Mid summer when the grass is actively growing is the best time to aerate and verticut as the turf will quickly repair itself.

Wow, try and tell this to all the guys on here doing late season aerations now.

Smallaxe
09-18-2008, 08:06 AM
Your'e all wrong :hammerhead: Aerating damages roots I mean destroys some roots. So just when the roots are beginning to store energy for the winter to provide that spring green up you count on. You go and rip plugs out of it :hammerhead: So now the grass not only has to green up in the spring but it has to repair the roots you damaged in the fall with fewer stored starches to do it with. There by weakening the grass.

Mid summer when the grass is actively growing is the best time to aerate and verticut as the turf will quickly repair itself.

Mid summer turf is barely able to survive let alone repair root damage. Besides turf is not one big plant.

Plugging is similar to thinning your carrots in the garden. The biggest danger is the perimeter of those holes drying out and killing the individual plants next to it.

That is why you do not plug in excessive heat and why it is a good idea to topdress with compost.

larryinalabama
09-18-2008, 08:27 AM
Fall is the best time because the grass still has a chance to recover, theres still 6to 8 weeks of growing here in Bama. Aeration does infact damage the grass, but it improves the soil allowing the grass in the long run to grow much better.

Az Gardener
09-18-2008, 08:28 AM
You guys aerate in the fall because its when you have time to do it. That is how it got started. You think I don't have heat issues aerating in the summer ;)When do golf courses aerate? Its not in the fall. I will try and find a link. I am parroting university info that I have heard for the last 20 years at horticultural conferences.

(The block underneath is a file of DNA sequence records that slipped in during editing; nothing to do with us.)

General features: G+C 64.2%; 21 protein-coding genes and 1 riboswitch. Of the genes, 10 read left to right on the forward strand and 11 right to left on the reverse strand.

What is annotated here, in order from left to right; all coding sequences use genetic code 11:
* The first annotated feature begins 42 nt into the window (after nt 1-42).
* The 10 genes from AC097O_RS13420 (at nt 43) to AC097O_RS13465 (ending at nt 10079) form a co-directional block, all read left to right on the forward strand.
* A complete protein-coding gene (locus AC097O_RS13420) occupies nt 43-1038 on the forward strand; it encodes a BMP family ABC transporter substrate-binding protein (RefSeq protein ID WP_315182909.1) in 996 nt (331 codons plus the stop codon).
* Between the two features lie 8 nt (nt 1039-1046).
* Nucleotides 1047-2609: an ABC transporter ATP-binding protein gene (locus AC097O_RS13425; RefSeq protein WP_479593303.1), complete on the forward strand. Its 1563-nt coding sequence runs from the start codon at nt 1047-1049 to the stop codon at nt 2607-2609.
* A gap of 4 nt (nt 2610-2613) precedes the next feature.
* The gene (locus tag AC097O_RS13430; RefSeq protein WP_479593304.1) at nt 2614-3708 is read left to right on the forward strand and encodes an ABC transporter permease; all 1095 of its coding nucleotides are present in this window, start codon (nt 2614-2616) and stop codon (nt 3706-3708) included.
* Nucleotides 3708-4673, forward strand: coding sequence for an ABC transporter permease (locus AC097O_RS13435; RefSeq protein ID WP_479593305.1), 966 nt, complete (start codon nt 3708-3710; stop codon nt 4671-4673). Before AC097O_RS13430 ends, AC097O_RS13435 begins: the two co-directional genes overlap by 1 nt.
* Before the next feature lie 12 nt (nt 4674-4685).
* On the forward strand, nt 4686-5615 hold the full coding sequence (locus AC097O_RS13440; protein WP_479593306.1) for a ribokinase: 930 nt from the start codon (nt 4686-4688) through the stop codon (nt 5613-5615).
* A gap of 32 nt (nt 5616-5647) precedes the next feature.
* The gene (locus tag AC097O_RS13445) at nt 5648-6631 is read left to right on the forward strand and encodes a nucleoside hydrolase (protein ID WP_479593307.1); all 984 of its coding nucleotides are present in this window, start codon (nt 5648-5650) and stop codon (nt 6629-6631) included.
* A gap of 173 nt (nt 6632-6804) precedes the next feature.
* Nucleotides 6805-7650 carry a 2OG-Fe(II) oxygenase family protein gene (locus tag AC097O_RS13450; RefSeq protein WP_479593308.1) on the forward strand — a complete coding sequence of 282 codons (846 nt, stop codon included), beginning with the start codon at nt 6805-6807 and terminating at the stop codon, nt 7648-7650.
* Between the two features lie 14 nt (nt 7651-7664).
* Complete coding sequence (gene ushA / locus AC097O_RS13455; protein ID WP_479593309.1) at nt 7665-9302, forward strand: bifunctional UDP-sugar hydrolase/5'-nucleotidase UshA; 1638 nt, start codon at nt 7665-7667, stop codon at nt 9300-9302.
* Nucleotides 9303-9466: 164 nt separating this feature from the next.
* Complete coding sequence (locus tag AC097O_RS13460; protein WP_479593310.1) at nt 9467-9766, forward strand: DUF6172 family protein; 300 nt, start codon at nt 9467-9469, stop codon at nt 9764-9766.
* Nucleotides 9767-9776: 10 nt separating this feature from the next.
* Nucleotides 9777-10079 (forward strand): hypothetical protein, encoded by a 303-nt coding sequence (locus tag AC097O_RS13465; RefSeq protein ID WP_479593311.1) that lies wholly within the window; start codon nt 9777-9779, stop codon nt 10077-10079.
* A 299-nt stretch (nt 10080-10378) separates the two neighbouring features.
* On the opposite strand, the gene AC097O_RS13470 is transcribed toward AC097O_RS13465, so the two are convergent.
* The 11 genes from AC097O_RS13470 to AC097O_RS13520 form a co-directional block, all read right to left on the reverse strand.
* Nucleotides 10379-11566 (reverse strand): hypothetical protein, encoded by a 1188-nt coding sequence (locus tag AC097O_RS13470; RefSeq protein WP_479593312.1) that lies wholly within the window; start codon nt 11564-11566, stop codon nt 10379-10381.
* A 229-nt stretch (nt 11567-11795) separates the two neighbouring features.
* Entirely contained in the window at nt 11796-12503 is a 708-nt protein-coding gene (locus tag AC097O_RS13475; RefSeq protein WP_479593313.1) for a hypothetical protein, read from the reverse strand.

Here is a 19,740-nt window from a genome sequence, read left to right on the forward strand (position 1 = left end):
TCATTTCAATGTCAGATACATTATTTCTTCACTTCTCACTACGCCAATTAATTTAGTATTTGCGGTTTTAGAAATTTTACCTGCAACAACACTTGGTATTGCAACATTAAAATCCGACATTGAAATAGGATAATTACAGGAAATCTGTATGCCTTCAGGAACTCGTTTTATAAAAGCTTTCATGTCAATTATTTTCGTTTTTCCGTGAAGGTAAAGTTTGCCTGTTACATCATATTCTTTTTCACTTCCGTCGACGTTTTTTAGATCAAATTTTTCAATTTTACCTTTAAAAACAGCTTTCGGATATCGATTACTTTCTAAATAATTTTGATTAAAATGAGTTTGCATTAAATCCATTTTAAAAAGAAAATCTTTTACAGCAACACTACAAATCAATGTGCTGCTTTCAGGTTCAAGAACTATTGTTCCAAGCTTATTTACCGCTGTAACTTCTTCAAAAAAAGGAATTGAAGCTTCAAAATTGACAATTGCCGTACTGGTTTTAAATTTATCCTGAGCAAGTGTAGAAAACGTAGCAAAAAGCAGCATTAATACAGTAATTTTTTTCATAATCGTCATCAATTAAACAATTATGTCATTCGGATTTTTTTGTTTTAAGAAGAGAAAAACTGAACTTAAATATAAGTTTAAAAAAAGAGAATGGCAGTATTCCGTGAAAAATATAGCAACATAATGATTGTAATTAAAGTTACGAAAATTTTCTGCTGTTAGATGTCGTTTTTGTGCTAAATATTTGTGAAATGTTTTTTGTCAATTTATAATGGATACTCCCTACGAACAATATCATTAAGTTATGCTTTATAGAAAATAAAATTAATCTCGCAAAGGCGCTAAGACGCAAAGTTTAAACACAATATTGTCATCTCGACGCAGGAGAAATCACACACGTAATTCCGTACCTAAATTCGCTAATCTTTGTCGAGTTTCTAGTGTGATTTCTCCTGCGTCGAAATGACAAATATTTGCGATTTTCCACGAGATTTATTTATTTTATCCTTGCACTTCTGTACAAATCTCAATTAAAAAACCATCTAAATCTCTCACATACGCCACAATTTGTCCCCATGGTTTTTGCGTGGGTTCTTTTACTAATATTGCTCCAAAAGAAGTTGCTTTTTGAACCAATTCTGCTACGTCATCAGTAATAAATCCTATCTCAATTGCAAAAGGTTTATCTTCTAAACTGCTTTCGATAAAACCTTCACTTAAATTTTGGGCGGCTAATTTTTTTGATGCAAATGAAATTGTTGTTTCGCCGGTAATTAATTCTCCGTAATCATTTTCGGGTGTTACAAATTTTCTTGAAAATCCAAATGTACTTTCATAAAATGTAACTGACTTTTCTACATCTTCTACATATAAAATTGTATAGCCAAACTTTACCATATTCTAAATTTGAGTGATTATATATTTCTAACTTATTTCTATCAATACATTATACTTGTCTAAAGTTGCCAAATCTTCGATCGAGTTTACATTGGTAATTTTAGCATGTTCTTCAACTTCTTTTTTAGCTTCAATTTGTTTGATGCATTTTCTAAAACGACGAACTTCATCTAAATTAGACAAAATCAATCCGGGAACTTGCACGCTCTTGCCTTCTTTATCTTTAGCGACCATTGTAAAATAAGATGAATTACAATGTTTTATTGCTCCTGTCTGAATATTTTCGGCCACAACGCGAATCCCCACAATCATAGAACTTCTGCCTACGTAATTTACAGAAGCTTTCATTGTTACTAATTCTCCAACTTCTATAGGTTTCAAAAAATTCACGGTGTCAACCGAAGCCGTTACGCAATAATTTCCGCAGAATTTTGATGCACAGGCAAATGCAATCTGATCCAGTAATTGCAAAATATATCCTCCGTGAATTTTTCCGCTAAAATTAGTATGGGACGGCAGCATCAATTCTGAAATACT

The industry does a lot of things not because it is right or the right time but rather because we are a profit driven industry. I cut Bermuda all day long in the summer at 3/4" Is that the most healthy thing for the turf? I don't think so. What about you all with the big rider mowers compacting the soil. Mowing when it is wet compacting it even further. Creating the condition you are treating for.

Lets face it you are not doing your best to keep the turf healthy you are trying to make a living. No fault in that, but face facts turf health is secondary to your bottom line.

larryinalabama
09-18-2008, 08:44 AM
AZ most of the homes here in the South east do not have irragation, therefore aerating in the summer would kill the grass. Sure we like money, but without healthy turf theres no living to be made

turfcobob
09-19-2008, 10:16 AM